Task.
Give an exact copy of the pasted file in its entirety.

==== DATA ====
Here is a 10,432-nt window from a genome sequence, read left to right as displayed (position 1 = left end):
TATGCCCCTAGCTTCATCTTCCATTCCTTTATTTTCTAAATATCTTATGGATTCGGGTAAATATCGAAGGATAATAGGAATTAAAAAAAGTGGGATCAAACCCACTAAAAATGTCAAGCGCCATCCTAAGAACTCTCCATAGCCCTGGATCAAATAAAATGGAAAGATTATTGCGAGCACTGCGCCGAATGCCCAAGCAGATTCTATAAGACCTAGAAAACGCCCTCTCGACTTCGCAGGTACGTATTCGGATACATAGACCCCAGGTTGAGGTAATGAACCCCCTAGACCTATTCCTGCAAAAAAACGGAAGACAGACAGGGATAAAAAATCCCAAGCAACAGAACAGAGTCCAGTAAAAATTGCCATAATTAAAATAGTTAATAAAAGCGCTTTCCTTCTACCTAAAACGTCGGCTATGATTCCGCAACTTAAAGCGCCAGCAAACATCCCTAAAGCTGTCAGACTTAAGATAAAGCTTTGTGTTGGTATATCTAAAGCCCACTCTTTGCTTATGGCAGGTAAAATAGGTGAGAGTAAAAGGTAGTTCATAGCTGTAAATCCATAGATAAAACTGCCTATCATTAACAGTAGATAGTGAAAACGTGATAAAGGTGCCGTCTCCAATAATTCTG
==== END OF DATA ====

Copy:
Here is a 10,432-nt window from a genome sequence, read left to right as displayed (position 1 = left end):
TATGCCCCTAGCTTCATCTTCCATTCCTTTATTTTCTAAATATCTTATGGATTCGGGTAAATATCGAAGGATAATAGGAATTAAAAAAAGTGGGATCAAACCCACTAAAAATGTCAAGCGCCATCCTAAGAACTCTCCATAGCCCTGGATCAAATAAAATGGAAAGATTATTGCGAGCACTGCGCCGAATGCCCAAGCAGATTCTATAAGACCTAGAAAACGCCCTCTCGACTTCGCAGGTACGTATTCGGATACATAGACCCCAGGTTGAGGTAATGAACCCCCTAGACCTATTCCTGCAAAAAAACGGAAGACAGACAGGGATAAAAAATCCCAAGCAACAGAACAGAGTCCAGTAAAAATTGCCATAATTAAAATAGTTAATAAAAGCGCTTTCCTTCTACCTAAAACGTCGGCTATGATTCCGCAACTTAAAGCGCCAGCAAACATCCCTAAAGCTGTCAGACTTAAGATAAAGCTTTGTGTTGGTATATCTAAAGCCCACTCTTTGCTTATGGCAGGTAAAATAGGTGAGAGTAAAAGGTAGTTCATAGCTGTAAATCCATAGATAAAACTGCCTATCATTAACAGTAGATAGTGAAAACGTGATAAAGGTGCCGTCTCCAATAATTCTG